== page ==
1. Drug Control/Public Safety
The first transition discussion was led by co-chair Jeff Griffin of Reno who said, "At the
end of the day, it all comes down to drugs." The team called for support for demand reduction,
Drug Courts, increased direct local funding for drug treatment, better coordination of federal
efforts, and mandatory drug testing of prisoners prior to release with treatment provided -
important in that many drug offenders are now on a cycle to be released from prison. In that of
the total $17.5 billion federal drug control budget, approximately $3.14 billion is spent on
treatment, and of that local governments have direct access to only $53.8 million, the team called
for a complete audit of the federal drug control budget. Also raised in Boise was the continued
issue of drug use and mental illness.
The team stressed that the 1994 crime act should be reauthorized and that COPS and the
Local Law Enforcement Block Grant should be more focused on law enforcement technology
needs, providing drug treatment, assisting the broad criminal justice system, and promoting local
collaboration between law enforcement agencies with performance measures.
The mayors also restated Conference policy related to gun violence which calls for:1) fully
enforcing existing laws; 2) increasing support for federal law enforcement agencies responsible for
enforcing gun laws and 3) enacting a package of meaningful gun safety laws.
Finally the group focused on the concern of weapons of mass destruction, calling for the
establishment of an executive mayoral training program, increased federal support for equipment,
and the establishment of cooperative agreements between cities and Department of Defense
2. Human Dignity/Diversity
In a discussion led by Mayor Meyera Obernorf of Virginia Beach, the transition team
submitted for consideration by the Conference leadership a document containing a broad array of
policy proposals, including:
- The launch of a national initiative that will heighten the nation's awareness of human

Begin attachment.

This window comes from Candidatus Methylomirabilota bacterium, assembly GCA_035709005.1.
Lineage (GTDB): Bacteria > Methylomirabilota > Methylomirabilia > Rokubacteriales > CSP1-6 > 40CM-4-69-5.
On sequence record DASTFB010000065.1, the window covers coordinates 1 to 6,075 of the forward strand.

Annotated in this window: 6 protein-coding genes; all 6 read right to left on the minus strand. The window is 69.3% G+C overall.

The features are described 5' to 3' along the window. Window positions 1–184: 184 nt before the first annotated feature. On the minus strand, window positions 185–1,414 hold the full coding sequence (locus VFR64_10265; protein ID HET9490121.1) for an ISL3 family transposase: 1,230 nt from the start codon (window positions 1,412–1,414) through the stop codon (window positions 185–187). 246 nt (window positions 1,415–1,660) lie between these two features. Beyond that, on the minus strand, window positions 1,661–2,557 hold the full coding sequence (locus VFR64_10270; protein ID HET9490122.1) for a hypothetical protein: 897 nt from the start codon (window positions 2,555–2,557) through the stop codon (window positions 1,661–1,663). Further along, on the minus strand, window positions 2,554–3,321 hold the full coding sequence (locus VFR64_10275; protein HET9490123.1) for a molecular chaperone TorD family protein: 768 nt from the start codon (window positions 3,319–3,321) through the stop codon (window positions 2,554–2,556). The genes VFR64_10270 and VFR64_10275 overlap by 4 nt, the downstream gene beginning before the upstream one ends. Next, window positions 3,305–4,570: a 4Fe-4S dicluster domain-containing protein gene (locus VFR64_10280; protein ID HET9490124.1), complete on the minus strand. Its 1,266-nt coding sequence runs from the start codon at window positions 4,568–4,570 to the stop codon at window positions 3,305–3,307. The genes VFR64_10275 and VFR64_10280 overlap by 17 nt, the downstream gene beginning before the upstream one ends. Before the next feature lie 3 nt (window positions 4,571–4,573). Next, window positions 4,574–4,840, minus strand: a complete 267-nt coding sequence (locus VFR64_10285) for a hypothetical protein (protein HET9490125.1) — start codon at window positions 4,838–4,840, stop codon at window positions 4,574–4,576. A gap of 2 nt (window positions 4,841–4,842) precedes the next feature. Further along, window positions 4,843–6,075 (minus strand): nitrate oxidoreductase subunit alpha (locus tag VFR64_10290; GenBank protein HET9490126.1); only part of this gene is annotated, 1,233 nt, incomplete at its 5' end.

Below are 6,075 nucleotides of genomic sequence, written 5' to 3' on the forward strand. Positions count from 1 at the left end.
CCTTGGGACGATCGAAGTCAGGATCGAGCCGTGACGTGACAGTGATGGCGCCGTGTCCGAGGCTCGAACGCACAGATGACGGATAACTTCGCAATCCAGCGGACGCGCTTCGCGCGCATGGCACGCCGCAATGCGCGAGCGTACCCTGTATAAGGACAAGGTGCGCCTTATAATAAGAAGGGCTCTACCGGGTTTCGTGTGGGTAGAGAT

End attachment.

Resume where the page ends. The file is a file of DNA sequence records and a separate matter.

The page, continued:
dignity, civility, cultural/ethnic diversity, and understanding one another.
- The provision, to mayors and cities, of the necessary tools, including flexible block grant
funding directly to local governments, to be used in partnership with the private sector to
meet the demand for high-tech skills, re-train America's workforce, develop career paths
to prepare minorities and low-income workers for the Information Technology (IT)
workforce and develop untapped pools of workers thereby giving everyone a level of
economic opportunity to provide for a meaningful and dignified life in society.
- The creation and support, in an effort to eliminate racial profiling and other forms of
discrimination, of programs that allow local communities to provide for cultural sensitivity
and diversity training. Mayors, local and state officials must take a strong stand for the
elimination of racial profiling in our nation.
- The passage of expanded federal hate crimes legislation that would make crimes based
upon an individual's gender, disability or sexual orientation a federal offense.
- The inclusion of cultural sensitivity and ethnic diversity models all school-based curricula
that create an environment not of tolerance but acceptance of our diverse backgrounds
- A reaffirmed commitment to affirmation action and the vigorous enforcement of all
existing civil rights laws.
The transition team is also co-chaired by Mayor Bob Knight of Witchita.
3. Youth, Education and Families in America's Cities
Led by Mayors Rosemary Corbin of Richmond (CA) and David Moore of Beaumont, the
transition team submitted for consideration by the Conference leadership a document containing a
broad array of policy proposals, including:
- Ensuring that all children in America's public schools can read on grade level by grade 3;
- A national initiative to increase the availability of quality, affordable early childhood
education programs, such as Head Start and Success by 6;
- Greater resources for the construction of new schools, and renovation/expansion of
existing facilities, including public charter schools;
- Building technological infrastructure in America's schools, to prepare students to enter the
21st century workforce;
- Resources to increase salaries of educators, and to provide experienced educators with
sufficient opportunities for continued education, teacher training, and mentoring of
- Adequate school support personnel, such as teachers' aides and school counselors, so that
'teachers can teach;'
- Increased commitment to arts and music programs, sports programs and other similar
extracurricular activities in schools;
- Support for community schools with in-house health clinics, social services agencies and
police involvement, noting that 'the physical and mental health of our children is a critical
factor in their ability and readiness to learn; and
- Increased federal support to pay for unfunded federal mandates, such as requirements
under the Americans with Disabilities Act (ADA).
Mayors discussed at length the importance of the role of parents in preparing their children
to enter school ready to learn. They called for strong language on the need for parents to play an
active role in the educational system, noting that 'parents have the primary responsibility to ensure
the well-being of our children.' The leadership also noted that working parents should receive